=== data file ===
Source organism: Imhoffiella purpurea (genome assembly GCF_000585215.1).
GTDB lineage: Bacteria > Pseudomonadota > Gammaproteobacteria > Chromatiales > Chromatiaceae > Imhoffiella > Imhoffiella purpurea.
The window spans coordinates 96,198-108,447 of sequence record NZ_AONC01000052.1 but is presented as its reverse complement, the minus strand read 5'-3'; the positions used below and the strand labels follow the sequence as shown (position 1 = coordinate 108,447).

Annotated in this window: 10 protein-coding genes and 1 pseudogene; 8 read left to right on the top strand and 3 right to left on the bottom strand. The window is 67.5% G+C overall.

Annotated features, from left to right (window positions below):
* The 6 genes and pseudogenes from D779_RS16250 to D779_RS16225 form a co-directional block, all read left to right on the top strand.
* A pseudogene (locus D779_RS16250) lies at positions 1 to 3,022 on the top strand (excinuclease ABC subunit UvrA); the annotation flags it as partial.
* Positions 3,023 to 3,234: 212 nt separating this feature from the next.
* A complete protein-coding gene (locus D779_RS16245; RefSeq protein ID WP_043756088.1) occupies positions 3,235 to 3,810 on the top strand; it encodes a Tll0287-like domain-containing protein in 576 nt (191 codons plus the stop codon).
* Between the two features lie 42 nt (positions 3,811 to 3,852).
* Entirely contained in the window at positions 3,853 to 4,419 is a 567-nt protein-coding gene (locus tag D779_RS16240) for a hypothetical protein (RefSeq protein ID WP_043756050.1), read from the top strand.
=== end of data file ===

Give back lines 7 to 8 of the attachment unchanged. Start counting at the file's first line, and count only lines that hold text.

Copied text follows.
* A pseudogene (locus D779_RS16250) lies at positions 1 to 3,022 on the top strand (excinuclease ABC subunit UvrA); the annotation flags it as partial.
* Positions 3,023 to 3,234: 212 nt separating this feature from the next.